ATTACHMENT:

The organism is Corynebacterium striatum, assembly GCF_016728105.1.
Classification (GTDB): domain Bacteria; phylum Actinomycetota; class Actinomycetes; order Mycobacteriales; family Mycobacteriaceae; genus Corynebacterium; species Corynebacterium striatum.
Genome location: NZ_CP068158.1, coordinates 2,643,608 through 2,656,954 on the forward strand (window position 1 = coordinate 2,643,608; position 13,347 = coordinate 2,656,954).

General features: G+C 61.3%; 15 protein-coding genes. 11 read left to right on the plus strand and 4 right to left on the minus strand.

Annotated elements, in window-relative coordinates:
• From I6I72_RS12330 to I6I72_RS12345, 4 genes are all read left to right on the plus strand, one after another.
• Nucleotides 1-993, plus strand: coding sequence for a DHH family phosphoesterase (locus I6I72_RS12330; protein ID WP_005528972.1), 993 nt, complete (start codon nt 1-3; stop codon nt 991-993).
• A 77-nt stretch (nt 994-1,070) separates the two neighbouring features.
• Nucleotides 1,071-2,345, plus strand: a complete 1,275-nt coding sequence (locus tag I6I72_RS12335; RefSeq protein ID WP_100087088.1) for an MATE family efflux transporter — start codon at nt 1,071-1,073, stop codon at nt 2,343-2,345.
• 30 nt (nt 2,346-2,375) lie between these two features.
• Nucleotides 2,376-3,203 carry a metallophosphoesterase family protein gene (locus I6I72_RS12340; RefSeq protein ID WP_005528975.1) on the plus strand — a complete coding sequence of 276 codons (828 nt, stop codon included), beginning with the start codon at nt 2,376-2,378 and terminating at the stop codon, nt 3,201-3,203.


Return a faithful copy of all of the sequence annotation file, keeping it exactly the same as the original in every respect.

The organism is Corynebacterium striatum, assembly GCF_016728105.1.
Classification (GTDB): domain Bacteria; phylum Actinomycetota; class Actinomycetes; order Mycobacteriales; family Mycobacteriaceae; genus Corynebacterium; species Corynebacterium striatum.
Genome location: NZ_CP068158.1, coordinates 2,643,608 through 2,656,954 on the forward strand (window position 1 = coordinate 2,643,608; position 13,347 = coordinate 2,656,954).

General features: G+C 61.3%; 15 protein-coding genes. 11 read left to right on the plus strand and 4 right to left on the minus strand.

Annotated elements, in window-relative coordinates:
• From I6I72_RS12330 to I6I72_RS12345, 4 genes are all read left to right on the plus strand, one after another.
• Nucleotides 1-993, plus strand: coding sequence for a DHH family phosphoesterase (locus I6I72_RS12330; protein ID WP_005528972.1), 993 nt, complete (start codon nt 1-3; stop codon nt 991-993).
• A 77-nt stretch (nt 994-1,070) separates the two neighbouring features.
• Nucleotides 1,071-2,345, plus strand: a complete 1,275-nt coding sequence (locus tag I6I72_RS12335; RefSeq protein ID WP_100087088.1) for an MATE family efflux transporter — start codon at nt 1,071-1,073, stop codon at nt 2,343-2,345.
• 30 nt (nt 2,346-2,375) lie between these two features.
• Nucleotides 2,376-3,203 carry a metallophosphoesterase family protein gene (locus I6I72_RS12340; RefSeq protein ID WP_005528975.1) on the plus strand — a complete coding sequence of 276 codons (828 nt, stop codon included), beginning with the start codon at nt 2,376-2,378 and terminating at the stop codon, nt 3,201-3,203.